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I would like to join Terry in expressing admiration for those choosing to participate in clinical trials. I, like you, had a GS8 tumor but chose the path of proton radiation. Docetaxel (trade name Taxotere) is normally given as a one hour infusion every 3 weeks for a specified period of time as a cancer treatment. As part of my treatment I was given the option of receiving a reduced strength docetaxel (about 15%--my oncologist called it "Taxotere Lite") each week for one hour for a 9 weeks during my radiation. I am telling you this because if your trial uses this reduced strength it is well tolerated. Yes, some of my hair fell out and I lost my appetite but it was nothing like the terrible side effects of full strength chemo...I was retired at the time, but had I still been working in my office job, I would have had the energy to continue working while receiving this form of chemo.
Not all trials require bravery. I am on a large international trial where I was randomized to 6 months or 2 years of LHRH with radiation (I was getting the radiation for recurrence anyways). I got the 6 months and I get the advantage that the cancer center will monitor me more closely than a patient not on a clinical trial.
Just returned from the 2nd opinion yesterday and spoke with 2 doctors about the trial. If I qualify the two arms are either you get the Chemo for 5 1/2 months then to the Robotic surgery or you go straight to the surgery. Because I believe that I should have it removed at my age, it could be a win win (bad choice of words) state the Oncologist.
The drug may not be really be a chemo drug. There are going to be a lot of trials using drugs like Aberaterone for early stage cancer that have only been tested on men with late stage metastatic disease. These type of drugs have mild side effects compared to the old line chemo drugs.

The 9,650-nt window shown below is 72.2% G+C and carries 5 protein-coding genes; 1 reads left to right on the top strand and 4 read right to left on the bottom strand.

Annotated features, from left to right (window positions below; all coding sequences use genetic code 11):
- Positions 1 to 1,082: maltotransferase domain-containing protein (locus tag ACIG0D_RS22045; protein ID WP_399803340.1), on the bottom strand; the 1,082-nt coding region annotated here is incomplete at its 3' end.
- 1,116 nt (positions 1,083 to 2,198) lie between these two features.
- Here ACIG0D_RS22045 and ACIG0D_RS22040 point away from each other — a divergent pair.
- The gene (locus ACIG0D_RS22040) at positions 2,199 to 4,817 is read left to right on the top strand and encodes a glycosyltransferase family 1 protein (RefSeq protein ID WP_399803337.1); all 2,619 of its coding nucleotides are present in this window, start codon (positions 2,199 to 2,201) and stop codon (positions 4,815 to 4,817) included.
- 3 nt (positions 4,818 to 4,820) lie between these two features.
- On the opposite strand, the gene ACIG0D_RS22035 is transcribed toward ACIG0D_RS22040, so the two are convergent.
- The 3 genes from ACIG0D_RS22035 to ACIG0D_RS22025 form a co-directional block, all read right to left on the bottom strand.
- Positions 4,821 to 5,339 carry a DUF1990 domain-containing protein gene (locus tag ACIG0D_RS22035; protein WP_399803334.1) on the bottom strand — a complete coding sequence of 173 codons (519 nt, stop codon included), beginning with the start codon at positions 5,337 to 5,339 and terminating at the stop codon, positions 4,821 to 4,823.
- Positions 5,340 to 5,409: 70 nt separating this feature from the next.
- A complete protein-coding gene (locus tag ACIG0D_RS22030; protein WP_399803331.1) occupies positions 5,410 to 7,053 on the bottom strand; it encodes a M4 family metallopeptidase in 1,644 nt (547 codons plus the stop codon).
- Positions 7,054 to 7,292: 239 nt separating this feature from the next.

It does seem that you will be on a win/win trial. It was the same with me; I didn't know if, or for how long, I wanted hormone treatment with the radiation but I knew I needed the radiation salvage treatment so if I got hormone treatment thrown in all the better.
This is the trial that I copied and pasted. Let me know your thoughts please.
Surgery With or Without Docetaxel and Leuprolide or Goserelin in Treating Patients With High-Risk Localized Prostate Cancer
Official Title: Randomized Phase III Study of Neo-Adjuvant Docetaxel and Androgen Deprivation Prior to Radical Prostatectomy Versus Immediate Radical Prostatectomy in Patients With High-Risk, Clinically Localized Prostate Cancer
RATIONALE: Drugs used in chemotherapy, such as docetaxel, work in different ways to stop the growth of tumor cells, either by killing the cells or by stopping them from dividing. Androgens can cause the growth of prostate cancer cells. Antihormone therapy, such as goserelin and leuprolide, may stop the adrenal glands from making androgens. Giving docetaxel and leuprolide or goserelin before surgery may make the tumor smaller and reduce the amount of normal tissue that needs to be removed. It is not yet known whether giving docetaxel and leuprolide or goserelin before surgery is more effective than surgery alone in treating patients with prostate cancer. PURPOSE: This randomized phase III trial is studying docetaxel and leuprolide or goserelin to see how well they work when given before surgery compared with surgery alone in treating patients with high-risk localized prostate cancer.